A simple internet search on “women liars” pulls up stories about women rape victims whose stories are not believed, women as Jezebel’s, women who are “attention seekers.” It seems it all comes down to sex, women are not to be trusted because of sex. Consider how women are portrayed on television and in movies: liars, sexually manipulative, temptresses, mentally ill. Women are portrayed as untrustworthy and we support that notion, consciously and unconsciously. 

I’m not suggesting that Hillary Clinton is always completely honest, but she is certainly not the liar that some portray her as. Men, it seems can lie and get away with it. At least that seems to be the case with men like Donald Trump and Bill Cosby. I’m not arguing that we should lie or accept liars. I’m only commenting on the disparity between men and women, and our assessment of who is trustworthy and who is perceived as being a liar. 

Thanks to this presidential election, my awareness has grown. Much like the election of Barak Obama pushed open my awareness of racism and how embedded it is in me, let alone the corporate soul of the United States, so too, will this election year, should Hillary Clinton clinch the Democratic nomination, raise the anxiety of sexism and mysoginsm in this country.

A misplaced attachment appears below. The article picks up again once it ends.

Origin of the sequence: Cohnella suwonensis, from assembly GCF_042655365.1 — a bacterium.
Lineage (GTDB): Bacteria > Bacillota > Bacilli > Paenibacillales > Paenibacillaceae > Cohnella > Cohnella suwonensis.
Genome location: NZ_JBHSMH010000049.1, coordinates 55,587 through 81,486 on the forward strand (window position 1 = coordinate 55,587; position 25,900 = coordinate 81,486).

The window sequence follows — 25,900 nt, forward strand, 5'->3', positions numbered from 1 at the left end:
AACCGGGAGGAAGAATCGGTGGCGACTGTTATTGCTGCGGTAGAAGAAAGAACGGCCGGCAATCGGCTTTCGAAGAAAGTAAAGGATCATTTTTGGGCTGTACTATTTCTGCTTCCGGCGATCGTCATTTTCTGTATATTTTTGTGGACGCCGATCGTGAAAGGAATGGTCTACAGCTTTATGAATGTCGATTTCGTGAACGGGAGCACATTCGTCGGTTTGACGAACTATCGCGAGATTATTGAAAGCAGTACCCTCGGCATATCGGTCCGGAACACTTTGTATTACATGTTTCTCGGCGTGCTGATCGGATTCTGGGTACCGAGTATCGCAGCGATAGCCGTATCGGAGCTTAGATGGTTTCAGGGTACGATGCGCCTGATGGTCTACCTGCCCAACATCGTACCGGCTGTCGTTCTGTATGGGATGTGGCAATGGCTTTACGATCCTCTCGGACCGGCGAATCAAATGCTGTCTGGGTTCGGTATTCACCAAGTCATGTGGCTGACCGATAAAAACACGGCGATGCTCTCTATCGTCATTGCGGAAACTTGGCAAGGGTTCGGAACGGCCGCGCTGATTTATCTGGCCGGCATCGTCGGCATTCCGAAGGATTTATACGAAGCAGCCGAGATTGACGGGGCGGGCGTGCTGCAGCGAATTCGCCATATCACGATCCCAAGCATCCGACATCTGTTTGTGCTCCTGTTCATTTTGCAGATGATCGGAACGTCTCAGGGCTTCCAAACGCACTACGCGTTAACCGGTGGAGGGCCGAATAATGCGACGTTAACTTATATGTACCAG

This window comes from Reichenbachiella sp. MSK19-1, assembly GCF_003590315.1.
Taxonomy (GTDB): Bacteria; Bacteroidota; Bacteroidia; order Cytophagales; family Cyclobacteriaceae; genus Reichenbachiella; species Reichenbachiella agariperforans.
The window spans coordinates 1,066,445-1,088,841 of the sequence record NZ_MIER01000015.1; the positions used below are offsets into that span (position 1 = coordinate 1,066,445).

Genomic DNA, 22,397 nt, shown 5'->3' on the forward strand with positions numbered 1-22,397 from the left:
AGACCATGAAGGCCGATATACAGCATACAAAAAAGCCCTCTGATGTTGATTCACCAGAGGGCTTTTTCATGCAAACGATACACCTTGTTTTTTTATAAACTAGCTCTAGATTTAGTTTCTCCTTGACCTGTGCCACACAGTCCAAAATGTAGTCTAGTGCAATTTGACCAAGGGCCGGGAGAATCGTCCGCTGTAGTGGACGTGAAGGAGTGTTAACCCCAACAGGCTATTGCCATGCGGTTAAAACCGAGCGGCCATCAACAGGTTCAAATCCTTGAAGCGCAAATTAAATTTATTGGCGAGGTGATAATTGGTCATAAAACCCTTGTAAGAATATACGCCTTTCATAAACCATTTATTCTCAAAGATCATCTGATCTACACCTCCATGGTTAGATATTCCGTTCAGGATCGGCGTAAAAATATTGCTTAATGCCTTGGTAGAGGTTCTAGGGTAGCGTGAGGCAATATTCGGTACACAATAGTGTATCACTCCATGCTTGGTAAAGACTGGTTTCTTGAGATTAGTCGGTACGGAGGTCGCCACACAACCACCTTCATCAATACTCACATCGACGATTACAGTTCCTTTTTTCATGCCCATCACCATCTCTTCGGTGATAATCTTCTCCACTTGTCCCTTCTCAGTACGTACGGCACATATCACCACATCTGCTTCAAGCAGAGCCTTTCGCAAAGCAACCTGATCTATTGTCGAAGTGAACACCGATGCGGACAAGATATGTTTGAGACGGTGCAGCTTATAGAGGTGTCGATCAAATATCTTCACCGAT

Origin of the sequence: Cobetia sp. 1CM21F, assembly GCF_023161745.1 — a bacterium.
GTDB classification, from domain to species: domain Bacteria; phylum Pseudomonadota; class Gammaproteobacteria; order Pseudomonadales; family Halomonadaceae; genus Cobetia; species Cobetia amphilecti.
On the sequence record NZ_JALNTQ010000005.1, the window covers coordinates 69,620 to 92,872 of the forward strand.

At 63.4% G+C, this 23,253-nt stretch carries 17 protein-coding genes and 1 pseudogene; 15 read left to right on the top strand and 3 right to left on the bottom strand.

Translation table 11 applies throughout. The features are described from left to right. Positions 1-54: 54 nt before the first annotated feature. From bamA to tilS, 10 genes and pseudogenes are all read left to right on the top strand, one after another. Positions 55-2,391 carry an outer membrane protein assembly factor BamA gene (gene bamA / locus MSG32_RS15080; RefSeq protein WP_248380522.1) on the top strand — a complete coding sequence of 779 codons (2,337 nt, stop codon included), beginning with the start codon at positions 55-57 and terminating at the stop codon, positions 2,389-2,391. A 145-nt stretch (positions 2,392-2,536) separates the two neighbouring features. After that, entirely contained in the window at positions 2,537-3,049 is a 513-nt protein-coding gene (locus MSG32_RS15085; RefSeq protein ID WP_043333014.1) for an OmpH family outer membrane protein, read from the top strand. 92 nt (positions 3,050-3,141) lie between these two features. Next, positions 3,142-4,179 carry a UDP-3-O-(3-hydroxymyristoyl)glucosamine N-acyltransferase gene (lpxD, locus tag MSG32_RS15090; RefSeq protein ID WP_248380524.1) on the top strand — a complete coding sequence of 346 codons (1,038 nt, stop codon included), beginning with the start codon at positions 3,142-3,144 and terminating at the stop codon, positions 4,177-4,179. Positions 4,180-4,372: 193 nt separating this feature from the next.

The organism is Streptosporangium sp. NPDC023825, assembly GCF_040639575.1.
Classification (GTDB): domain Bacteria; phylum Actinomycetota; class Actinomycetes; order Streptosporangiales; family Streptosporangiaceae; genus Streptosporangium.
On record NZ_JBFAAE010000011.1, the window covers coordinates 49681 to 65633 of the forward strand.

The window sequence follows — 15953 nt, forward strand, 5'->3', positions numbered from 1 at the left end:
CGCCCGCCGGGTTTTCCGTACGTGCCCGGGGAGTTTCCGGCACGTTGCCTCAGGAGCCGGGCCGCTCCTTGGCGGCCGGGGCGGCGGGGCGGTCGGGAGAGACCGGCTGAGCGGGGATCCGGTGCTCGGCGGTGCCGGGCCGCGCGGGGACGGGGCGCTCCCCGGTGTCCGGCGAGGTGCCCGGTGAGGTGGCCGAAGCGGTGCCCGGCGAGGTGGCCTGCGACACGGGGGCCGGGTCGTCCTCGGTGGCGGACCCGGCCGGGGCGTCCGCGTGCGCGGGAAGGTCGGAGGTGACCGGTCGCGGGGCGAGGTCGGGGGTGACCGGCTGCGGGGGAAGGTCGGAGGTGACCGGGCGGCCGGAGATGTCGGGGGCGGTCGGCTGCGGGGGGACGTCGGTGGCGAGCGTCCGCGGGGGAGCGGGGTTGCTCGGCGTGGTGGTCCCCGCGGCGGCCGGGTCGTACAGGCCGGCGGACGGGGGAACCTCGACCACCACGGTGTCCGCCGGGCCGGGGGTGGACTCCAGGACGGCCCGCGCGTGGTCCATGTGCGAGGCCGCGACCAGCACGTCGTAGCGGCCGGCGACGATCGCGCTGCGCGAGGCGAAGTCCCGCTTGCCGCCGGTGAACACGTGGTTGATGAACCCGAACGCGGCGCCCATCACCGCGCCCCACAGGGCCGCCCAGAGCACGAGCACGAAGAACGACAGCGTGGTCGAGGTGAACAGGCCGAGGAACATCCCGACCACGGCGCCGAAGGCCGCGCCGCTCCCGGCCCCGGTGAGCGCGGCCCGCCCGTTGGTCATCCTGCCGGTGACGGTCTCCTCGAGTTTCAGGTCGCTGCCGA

Nonetheless these efforts to raise our corporate soul to greater awareness of these long held prejudices against women and people of color is met with a growing sense of anxiety. Our society is deep in what Murray Bowen, founder of the Family System’s Theory, calls “Societal Regression.” Edwin Freidman, a proponent of Bowen’s theory, writes in “Failure of Nerve” that the last time society went through a major regression based on anxiety and fear was in the Middle Ages. This angst and fear of change produced the crusades and instituted an idea that the world was flat and that nothing existed beyond a few known countries and continents. This regression was broken open when some explorers dared to break the fear and set sail across the waters. Fear was replaced by creative imagination. We have once again been in a societal regression, says Bowen, since the late 1950’s, post WWII. One might say we are deep in the throws of it now, with our fears right out there controlling what we do. We react through fear not create through imaginative responses. This, by and large is the response to white people, mostly white men, those who have been the dominant culture, losing their power. The world is not what it was, and it is not yet what it will be. The theory states that if white people could work toward resolving our own anxiety about who we are, and the anxiety that differences in class and education and wealth produce, we wouldn’t need to create scapegoats of people of color or women on whom we project our real anxiety. This is a simplistic explanation of a complex theory. You can learn more if you go to Murray Bowen’s Family System website and if you choose to study Family Systems. My point is, we are living in anxious times and making decisions based on anxiety and fear, reactive processes that never lead to people making the best decisions. As a society we are reactive, looking for the next person or group of people to scapegoat, to whom we can project our anxiety so we don’t have to deal with what is really going on.